Obsx Wuyi Yancha

Tea type
Oolong Tea
Ingredients
Not available
Flavors
Butter, Cherry, Cherry Blossom, Mineral, Roasted, Roasted Barley, Smooth, Stonefruits, Hibiscus, Honey, Raisins, Rosehips
Sold in
Not available
Caffeine
Not available
Certification
Not available
Edit tea info Last updated by The Satanist
Average preparation
Boiling 0 min, 15 sec 6 g 4 oz / 127 ml

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From White 2 Tea

The name “obsx” is an acronym for old bush shui xian. Shui Xian is the name of the Narcissus flower in Chinese (and also the name of this type of Wuyi Yancha oolong). Old bush refers to the older age of the bushes from which the tea was harvested in Fujian province.

The obsx is complexly fragrant, with floral sweet fragrances beneath a mineral depth and medium roast.

About White 2 Tea View company

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5 Tasting Notes

90
297 tasting notes

Had this yesterday and didn’t take notes (sorry >.<), busy day. I have more so I will probably add notes to this one. In a nutshell, it was a wonderful roasted Yancha but its quite expensive $22 for 25g and probably won’t get it again. There are some fine YS that I liked just as much.

As far as the tasting profile, there was a strong presence of dried cherries with wet wood notes. It was very fruity. As I progressed I got lots of minerals, some floral notes and roasted barley at the end. It’s very smooth, a good mouth and throat feel. The dark cherry and then stonefruit notes remained throughout all the infusions, although lighter towards the end. Has a strong and lingering fruity aftertaste. I “gaiwaned” it (starting at 20s) but after the 4th or 5th infusion, I didn’t time it anymore. It remained flavorful until about the 12th infusion. Towards the end, it did get astringent.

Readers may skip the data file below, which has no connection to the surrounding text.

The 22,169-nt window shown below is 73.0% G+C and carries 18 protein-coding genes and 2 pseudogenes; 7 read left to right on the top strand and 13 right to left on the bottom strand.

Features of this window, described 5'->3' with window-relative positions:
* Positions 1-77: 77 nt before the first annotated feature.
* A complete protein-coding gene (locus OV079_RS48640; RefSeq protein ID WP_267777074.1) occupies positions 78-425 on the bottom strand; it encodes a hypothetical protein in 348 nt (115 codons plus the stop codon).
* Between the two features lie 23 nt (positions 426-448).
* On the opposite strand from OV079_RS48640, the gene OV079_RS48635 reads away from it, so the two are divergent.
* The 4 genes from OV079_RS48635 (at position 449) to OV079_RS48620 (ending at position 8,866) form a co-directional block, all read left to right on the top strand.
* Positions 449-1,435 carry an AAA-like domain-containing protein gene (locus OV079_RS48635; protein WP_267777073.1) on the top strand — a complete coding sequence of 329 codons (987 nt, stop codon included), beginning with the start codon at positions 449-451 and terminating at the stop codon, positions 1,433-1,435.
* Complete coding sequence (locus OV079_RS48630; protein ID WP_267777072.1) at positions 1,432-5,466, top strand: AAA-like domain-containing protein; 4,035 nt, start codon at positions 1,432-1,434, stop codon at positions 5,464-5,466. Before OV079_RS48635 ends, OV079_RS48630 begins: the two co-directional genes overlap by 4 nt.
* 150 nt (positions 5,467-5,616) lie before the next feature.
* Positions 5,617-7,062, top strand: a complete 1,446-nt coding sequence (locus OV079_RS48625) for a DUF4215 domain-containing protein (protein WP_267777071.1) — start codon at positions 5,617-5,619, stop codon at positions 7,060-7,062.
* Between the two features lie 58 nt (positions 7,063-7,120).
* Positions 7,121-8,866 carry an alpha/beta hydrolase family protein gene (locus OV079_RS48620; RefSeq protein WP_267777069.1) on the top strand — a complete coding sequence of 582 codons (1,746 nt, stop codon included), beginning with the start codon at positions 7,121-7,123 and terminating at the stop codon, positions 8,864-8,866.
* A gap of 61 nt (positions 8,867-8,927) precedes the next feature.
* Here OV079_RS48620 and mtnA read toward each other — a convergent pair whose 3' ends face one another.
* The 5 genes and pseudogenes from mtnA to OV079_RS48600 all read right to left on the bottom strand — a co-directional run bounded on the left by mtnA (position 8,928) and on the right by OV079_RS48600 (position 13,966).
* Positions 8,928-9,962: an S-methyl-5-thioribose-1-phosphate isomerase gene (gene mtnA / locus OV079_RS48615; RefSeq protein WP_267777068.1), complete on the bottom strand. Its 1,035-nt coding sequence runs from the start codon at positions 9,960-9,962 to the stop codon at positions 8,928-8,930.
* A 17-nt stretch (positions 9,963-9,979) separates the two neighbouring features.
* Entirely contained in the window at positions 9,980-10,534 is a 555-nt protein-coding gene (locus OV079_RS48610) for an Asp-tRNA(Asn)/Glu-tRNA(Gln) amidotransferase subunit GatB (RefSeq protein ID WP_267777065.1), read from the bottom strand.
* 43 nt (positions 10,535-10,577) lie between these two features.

Flavors: Butter, Cherry, Cherry Blossom, Mineral, Roasted, Roasted Barley, Smooth, Stonefruits

Preparation
Boiling 6 g 4 OZ / 110 ML

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93
57 tasting notes

This reminds me of a dancong, but less tart and more smooth chocolate-like. This is one of the smoothest oolongs I’ve had so far.

Preparation
4 g 6 OZ / 177 ML

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89
19 tasting notes

https://hotleafjuicetea.wordpress.com/2015/04/04/white2tea-obsx-old-bush-shui-xian-wuyi-yancha-oolong/

I dug through my quickly growing selection of samples and picked out this neat OBSX oolong from White2Tea. I received this as a sample from the ever-knowledgeable TwoDog, of http://www.twodogteablog.com/ and http://www.white2tea.com/.

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TwoDog is quite the mysterious person, according to the other tea blogs I’ve read. He has appeared on a few blogs out there, but his face is covered in all of the photos I’ve seen. Suspicious! Perhaps he is secretly a famous actor or something. My bet is that TwoDog is actually Brad Pitt or Johnny Depp. Or perhaps this explains what actually happened to 2Pac. He gave up the life of being a rap musician in order to write about tea and help people on reddit. 2Pac, 2Dog…it all makes sense.

Anyways, on to the tea.

Screen Shot 2015-04-04 at 12.04.01 PM

I was quite puzzled by the name “OBSX,” until I looked on White2Tea’s website and discovered that it was an acronym for Old Bush Shui Xian. That was good news, since I’m a big fan of shui xian style oolongs. I drink a lot of shui xian oolong, but this is the first time I’ve ever tried the “fancy stuff.”
Shui xian meats “narcissus,” referring to the flower that is often used in Greek mythology. I’m not sure what the connection is between narcissus and Chinese culture, but perhaps a reader out there can inform us.